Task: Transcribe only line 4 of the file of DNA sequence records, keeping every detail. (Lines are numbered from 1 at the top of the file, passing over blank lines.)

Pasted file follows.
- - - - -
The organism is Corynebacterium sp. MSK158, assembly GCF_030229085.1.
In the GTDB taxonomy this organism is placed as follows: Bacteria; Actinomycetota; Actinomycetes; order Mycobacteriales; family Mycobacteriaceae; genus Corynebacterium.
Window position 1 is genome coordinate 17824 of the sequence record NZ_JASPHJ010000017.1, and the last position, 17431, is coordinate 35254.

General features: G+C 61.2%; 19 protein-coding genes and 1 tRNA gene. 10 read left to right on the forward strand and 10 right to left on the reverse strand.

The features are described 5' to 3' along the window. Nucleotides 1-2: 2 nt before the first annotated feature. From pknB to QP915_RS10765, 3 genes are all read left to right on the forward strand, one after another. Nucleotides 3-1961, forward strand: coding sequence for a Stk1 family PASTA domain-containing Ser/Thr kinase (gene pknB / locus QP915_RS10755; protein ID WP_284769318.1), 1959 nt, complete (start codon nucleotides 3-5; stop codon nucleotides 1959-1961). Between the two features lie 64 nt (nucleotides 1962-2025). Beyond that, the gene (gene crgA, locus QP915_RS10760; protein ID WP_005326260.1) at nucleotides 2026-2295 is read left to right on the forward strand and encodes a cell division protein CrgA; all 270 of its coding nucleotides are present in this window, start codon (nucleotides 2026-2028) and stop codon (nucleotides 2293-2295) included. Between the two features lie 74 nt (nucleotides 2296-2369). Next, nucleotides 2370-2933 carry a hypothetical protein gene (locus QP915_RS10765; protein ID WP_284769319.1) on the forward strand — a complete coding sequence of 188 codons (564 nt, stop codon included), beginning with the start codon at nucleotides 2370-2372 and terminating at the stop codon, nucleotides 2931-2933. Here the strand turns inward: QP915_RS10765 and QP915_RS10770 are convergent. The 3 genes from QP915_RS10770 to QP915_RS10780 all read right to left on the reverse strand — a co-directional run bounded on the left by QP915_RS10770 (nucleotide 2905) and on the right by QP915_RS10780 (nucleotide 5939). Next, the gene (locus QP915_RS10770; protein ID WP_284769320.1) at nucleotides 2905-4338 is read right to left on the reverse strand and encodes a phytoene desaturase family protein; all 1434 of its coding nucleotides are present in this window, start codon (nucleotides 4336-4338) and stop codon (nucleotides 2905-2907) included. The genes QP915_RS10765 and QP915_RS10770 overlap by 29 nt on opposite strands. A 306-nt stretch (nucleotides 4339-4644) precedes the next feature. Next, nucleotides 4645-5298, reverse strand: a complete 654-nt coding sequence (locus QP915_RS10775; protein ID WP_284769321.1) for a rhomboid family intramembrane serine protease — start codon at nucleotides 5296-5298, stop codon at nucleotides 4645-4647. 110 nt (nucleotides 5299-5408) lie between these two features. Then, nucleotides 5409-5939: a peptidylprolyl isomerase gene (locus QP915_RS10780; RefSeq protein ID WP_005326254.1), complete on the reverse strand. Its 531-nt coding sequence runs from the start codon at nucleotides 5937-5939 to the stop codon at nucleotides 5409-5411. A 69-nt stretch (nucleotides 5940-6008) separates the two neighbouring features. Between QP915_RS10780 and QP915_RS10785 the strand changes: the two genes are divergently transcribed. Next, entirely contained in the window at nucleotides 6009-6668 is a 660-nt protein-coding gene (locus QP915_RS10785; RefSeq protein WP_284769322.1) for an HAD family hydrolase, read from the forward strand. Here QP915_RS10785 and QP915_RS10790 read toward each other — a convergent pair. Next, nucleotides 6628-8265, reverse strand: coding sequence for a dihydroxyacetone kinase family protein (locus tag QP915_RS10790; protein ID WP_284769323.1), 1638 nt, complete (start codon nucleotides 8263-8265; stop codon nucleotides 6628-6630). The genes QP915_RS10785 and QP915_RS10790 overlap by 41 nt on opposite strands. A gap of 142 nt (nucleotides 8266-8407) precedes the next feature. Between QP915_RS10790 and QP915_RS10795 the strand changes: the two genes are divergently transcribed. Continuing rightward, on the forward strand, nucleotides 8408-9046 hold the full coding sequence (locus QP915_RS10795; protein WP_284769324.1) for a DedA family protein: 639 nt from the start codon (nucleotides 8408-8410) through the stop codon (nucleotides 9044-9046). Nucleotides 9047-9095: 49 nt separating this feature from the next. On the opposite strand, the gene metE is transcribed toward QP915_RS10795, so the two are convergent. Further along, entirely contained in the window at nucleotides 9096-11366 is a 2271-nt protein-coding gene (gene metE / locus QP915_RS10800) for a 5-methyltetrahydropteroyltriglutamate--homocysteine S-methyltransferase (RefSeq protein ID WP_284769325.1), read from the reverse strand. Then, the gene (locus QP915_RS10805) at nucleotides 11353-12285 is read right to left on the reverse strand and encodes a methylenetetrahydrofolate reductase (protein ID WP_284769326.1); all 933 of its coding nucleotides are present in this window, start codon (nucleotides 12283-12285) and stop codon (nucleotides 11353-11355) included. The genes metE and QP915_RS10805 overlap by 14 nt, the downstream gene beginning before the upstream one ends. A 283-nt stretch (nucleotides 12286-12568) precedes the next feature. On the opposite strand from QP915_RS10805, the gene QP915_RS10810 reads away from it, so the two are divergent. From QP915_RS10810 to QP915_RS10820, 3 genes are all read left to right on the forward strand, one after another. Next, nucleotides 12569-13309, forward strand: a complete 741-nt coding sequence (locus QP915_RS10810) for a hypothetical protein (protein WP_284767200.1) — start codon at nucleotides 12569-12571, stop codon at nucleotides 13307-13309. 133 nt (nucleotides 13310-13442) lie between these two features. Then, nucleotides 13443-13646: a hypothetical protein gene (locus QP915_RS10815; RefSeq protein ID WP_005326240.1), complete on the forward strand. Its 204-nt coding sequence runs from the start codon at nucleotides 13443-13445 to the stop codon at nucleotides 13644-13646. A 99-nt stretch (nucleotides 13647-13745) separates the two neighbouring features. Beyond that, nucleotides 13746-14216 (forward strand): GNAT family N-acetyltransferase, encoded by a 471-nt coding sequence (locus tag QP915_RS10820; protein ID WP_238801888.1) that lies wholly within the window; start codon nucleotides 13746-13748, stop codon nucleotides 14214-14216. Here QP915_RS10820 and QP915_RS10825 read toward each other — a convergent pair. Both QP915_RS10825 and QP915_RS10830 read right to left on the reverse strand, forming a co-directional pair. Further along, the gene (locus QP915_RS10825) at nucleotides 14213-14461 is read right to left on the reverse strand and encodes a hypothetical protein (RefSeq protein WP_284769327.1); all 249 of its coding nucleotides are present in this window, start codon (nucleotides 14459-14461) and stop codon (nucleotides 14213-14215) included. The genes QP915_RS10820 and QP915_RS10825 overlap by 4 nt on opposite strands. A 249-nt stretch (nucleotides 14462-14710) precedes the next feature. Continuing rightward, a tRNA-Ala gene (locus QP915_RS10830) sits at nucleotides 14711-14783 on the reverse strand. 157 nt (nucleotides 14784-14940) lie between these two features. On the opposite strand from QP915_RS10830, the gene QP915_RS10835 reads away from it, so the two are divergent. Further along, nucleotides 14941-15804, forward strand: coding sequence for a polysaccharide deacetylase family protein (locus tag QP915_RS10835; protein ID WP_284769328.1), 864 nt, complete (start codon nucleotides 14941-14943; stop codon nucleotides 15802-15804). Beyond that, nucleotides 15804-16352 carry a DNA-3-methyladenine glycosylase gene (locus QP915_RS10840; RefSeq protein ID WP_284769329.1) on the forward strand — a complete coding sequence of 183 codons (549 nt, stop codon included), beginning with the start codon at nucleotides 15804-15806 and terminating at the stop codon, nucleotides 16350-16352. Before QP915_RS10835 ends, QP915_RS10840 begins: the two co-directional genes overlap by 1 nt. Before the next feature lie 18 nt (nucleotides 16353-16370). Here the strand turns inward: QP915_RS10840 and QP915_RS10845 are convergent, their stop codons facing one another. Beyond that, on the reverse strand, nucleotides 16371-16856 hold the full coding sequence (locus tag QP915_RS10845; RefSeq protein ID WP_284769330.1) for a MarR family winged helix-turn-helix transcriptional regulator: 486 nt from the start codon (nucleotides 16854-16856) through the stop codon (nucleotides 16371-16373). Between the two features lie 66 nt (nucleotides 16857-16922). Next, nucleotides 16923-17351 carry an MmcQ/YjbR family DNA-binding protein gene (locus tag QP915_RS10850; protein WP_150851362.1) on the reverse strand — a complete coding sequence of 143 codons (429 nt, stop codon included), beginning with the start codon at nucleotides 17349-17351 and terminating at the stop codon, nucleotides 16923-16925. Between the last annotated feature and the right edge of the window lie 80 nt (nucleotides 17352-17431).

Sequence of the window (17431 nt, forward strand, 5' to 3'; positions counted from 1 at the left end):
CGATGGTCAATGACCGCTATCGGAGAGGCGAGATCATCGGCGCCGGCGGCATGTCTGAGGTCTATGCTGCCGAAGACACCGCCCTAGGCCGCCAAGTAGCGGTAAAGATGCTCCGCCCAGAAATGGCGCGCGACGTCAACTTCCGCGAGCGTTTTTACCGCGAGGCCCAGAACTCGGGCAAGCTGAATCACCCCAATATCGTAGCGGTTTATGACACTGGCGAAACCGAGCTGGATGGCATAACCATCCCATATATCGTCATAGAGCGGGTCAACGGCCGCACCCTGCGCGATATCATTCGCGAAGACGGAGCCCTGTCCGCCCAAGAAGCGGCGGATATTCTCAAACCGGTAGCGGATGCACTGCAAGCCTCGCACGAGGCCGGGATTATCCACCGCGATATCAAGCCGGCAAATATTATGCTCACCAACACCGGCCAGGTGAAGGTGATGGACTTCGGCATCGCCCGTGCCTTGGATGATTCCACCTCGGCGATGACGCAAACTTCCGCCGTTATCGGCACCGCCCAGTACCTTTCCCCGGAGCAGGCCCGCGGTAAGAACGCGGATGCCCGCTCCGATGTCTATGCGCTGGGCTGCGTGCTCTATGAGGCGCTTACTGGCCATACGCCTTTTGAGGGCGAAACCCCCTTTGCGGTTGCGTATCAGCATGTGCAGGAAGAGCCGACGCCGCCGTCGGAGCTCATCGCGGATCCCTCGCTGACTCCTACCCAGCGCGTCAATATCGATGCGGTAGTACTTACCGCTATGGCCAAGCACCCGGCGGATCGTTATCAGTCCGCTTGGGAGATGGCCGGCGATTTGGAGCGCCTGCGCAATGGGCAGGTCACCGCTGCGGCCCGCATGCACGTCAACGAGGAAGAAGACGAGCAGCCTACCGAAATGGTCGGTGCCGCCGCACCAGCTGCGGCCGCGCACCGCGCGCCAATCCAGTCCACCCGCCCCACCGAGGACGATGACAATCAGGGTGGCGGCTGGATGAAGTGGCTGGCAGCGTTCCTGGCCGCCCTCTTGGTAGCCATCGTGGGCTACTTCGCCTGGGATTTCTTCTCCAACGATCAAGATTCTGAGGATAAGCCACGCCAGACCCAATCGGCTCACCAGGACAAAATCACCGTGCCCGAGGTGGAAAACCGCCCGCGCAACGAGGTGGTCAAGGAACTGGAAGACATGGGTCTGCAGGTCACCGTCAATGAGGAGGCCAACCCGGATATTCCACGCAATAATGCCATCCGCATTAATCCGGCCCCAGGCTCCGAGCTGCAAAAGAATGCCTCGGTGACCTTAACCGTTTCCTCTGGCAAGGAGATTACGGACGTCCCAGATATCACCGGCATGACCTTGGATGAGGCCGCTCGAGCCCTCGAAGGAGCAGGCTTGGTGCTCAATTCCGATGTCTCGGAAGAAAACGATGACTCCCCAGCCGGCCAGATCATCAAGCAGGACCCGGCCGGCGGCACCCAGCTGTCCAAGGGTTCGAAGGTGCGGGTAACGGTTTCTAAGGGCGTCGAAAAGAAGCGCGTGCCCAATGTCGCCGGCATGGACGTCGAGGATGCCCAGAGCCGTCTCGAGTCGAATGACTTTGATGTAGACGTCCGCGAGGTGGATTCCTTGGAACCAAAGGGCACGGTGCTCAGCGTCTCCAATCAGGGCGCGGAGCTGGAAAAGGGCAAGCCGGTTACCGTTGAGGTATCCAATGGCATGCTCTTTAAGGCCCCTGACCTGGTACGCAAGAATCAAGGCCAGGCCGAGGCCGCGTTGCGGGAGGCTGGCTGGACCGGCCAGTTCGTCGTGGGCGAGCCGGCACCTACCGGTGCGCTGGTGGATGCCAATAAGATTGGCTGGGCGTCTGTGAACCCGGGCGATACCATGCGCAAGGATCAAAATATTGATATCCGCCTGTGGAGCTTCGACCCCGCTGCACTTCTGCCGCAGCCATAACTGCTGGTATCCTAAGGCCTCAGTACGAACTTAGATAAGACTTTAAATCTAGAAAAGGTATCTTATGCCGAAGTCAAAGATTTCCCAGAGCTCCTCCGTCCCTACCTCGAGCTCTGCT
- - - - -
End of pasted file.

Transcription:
General features: G+C 61.2%; 19 protein-coding genes and 1 tRNA gene. 10 read left to right on the forward strand and 10 right to left on the reverse strand.